The countdown to the Olympic con continues

Olympic clock-up

Despite constant police vigilance and aggressive policing, the Olympic clock, set up in Trafalgar Square to count down the remaining 500 days until the CON commences, suffered damage from paint bombs and blunt instruments. Activists took advantage of the attempted occupation of Trafalgar square during the March 26th anti-cuts demo to target a recent, but already much hated, symbol of Olympic hegemonic dominance.

The clock is sponsored by Omega who secured the rights to be the official “time piece” of London 2012 in a £25 million deal (a fine piece of “corporate social responsibility”) allowing it to join the ranks of such well known ethical companies as McDonalds, Visa, Coca-Cola, GE and Atos Origin. The depth of Omega’s ethical commitment is further highlighted by its official sponsorship of the 2008 Beijing Games.

That the clock had ground to a halt on the 16th of March, the very day that it was unveiled, was obviously highly embarrassing for both the Olympic Organising Committee and Omega. Given this previous PR disaster, protection of the clock was seemingly a police priority. Throughout the 26th March it had been under guard by 8 police officers who reacted violently to anyone inadvertently finding themselves too near and as people gathered in Trafalgar square after the huge anti cuts demonstration, the Tactical Support Group (TSG) of the Metropolitan Police led several charges of riot equipped officers into the square in order to disperse those gathered around the clock and the surrounding area. However, under cover of darkness, several paint bombs were thrown and apparent attempts made to dismantle the clock by a determined group of 150 people.

As a manifestation of corporate control within the five London “Olympic” boroughs and beyond, it is not surprising that a section of a public square has been “enclosed” to protect a corporate Olympics symbol. Enclosure has been a common theme running through various Olympic schemes: from the plans to build a police base on Wanstead flats, through to the increasingly byzantine machinations of British Waterways in forcing the boating population of London’ rivers and canals out of their traditional lifestyle.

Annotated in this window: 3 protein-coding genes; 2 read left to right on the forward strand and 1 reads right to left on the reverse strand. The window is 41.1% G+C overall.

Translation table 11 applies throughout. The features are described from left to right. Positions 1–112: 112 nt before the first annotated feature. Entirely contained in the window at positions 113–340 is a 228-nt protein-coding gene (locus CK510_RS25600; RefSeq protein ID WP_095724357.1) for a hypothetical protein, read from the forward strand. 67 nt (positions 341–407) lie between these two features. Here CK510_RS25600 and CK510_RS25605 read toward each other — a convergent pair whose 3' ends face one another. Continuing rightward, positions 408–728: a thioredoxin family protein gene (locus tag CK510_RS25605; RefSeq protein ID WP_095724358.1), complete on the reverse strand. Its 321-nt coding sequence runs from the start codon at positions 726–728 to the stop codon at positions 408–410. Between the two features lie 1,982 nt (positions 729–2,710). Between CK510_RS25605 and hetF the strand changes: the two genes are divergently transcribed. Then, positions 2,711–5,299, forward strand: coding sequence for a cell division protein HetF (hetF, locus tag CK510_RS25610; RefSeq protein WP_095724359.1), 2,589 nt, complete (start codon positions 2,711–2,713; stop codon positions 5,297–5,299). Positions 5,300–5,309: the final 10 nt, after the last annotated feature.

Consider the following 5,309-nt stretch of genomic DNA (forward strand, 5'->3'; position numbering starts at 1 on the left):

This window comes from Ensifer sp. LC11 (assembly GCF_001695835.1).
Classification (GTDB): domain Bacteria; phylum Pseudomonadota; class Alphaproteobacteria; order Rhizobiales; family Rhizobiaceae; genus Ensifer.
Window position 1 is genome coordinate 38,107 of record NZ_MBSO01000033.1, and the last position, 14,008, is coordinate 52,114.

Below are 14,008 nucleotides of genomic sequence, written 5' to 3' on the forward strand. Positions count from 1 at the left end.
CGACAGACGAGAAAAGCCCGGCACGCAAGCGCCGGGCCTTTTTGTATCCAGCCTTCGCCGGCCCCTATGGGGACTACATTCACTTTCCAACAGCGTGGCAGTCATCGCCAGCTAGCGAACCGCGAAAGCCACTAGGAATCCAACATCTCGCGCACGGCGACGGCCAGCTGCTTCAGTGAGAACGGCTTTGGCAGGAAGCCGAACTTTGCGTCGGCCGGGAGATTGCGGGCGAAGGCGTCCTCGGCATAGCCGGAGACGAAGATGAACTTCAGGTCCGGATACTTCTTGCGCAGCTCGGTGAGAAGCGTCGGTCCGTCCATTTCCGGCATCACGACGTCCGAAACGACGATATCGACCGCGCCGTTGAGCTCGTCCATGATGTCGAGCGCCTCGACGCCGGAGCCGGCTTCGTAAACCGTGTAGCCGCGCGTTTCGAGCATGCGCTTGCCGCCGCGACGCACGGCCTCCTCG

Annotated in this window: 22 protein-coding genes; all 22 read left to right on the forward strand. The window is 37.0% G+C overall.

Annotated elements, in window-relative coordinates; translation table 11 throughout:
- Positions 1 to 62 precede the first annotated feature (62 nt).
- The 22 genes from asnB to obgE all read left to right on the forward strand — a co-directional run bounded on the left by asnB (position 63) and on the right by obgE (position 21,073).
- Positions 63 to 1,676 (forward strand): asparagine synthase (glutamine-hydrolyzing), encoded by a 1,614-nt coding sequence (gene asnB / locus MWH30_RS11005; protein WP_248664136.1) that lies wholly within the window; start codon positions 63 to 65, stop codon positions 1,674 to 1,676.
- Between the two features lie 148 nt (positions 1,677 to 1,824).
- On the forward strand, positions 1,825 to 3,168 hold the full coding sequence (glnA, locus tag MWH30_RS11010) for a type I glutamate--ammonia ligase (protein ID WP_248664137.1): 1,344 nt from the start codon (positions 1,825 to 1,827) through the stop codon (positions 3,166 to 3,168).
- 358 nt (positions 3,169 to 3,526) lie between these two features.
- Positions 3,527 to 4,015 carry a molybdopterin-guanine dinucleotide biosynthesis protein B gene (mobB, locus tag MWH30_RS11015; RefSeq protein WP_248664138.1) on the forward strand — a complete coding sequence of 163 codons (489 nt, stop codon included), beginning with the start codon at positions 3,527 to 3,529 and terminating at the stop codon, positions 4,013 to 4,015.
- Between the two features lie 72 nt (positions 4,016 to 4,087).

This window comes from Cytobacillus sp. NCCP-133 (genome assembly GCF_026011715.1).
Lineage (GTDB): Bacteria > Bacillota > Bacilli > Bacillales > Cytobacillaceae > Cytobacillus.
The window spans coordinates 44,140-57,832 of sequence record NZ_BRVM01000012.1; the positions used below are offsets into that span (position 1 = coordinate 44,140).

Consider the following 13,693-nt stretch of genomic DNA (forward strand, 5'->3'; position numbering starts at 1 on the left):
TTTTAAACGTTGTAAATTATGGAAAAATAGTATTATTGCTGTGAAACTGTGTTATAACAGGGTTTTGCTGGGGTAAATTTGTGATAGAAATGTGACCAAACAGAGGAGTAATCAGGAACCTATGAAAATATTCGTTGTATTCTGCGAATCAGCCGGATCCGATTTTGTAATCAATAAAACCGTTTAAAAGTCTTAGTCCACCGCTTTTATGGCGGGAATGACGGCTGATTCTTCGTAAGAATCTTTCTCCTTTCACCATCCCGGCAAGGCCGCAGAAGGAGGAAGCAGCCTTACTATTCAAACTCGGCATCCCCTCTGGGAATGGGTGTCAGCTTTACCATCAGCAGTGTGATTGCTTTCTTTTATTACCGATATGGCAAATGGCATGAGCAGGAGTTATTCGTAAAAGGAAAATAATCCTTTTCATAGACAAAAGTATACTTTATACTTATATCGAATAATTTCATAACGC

In order to present a sanitised and compliant London in time for the 2012 Games such schemes are common place. Communities such as the Clays Lane housing co-op have been displaced, vast security networks introduced that will eventually link CCTV across London, privatise roads planned for “VIP” and police use only, flying drones employed to spy on people, and green public spaces such as Greenwhich Park and Hackney marshes (soon to become a giant car park) destroyed or made inaccessible. The countdown to an Olympic, corporate-friendly future has been resisted. There is still time to stop it for good.

Pickets of the International Olympic Committee meeting

On 5th April, a picket of around 30 people made up of Counter Olympics Network (CON) and anti- Sochi 2014 activists was held outside the IOC meeting at the Park Plaza hotel near Waterloo station in London. A later picket was held by anti d’Annecy 2018 protesters. Members of CON, ethnic Circassians, and a delegation from the French town of d’Annecy met to protest the London 2012 games, the Sochi 2014 winter Olympics, and the 2018 winter Olympics.

The IOC press conference held in the middle of the day was targeted in order to present an alternative to the corporate dominated message being disseminated inside the conference and universally repeated throughout the mainstream media.

Activists were there for several reasons. First, to highlight the real ‘legacy’ of the Olympic Games for London: a corporate friendly city with vast profits accruing to the likes of G4S, Coca Cola, Atos Origin, etc. Addressing a small crowd gathered outside the hotel a CON spokesperson said “The London 2012 Olympics are being sold to the communities of London using buzzwords like ‘regeneration’, ‘sustainability’ and ’employment’. But the reality is that mega-events like the Olympics, and the competition to stage them, are mounted with the explicit intention of ‘re-imaging’ the city to attract private sector investment and tourists. In other words, London is being ‘cleaned up’ so that it can compete with other global cities to host things like major business conferences and attract high spending tourists and global real estate developers. The question is then, who benefits from these ‘improvements’ and what does it mean for Londoners, now and in the future? The true Olympic legacy for London is one of communities displaced through gentrification, the enclosure of public spaces, and false promises of jobs, training and affordable housing. All this is paid for by Londoners through council tax rises of £20 per person and more indirectly through the diversion of £1.5 billion of lottery money to fund what is nothing less than the corporatisation of London”.